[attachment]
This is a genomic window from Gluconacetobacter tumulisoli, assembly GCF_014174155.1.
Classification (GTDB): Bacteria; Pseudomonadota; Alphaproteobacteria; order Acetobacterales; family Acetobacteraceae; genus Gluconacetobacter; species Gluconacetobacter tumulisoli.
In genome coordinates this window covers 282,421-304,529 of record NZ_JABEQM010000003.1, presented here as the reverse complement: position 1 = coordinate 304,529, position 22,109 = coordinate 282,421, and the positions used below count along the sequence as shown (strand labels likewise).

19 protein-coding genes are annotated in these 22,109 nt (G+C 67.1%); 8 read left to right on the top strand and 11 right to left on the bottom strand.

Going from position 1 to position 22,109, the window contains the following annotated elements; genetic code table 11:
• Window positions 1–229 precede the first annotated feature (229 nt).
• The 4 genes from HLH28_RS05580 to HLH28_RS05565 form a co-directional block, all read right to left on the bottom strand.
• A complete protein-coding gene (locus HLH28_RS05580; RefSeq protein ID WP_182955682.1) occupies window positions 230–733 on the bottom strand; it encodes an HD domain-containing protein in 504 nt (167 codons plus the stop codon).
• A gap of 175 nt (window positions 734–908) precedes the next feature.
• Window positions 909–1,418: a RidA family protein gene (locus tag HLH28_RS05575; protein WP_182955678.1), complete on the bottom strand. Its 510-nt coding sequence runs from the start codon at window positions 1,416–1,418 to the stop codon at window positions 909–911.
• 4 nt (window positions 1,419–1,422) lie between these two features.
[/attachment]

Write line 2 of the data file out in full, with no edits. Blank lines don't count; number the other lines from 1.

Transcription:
Classification (GTDB): Bacteria; Pseudomonadota; Alphaproteobacteria; order Acetobacterales; family Acetobacteraceae; genus Gluconacetobacter; species Gluconacetobacter tumulisoli.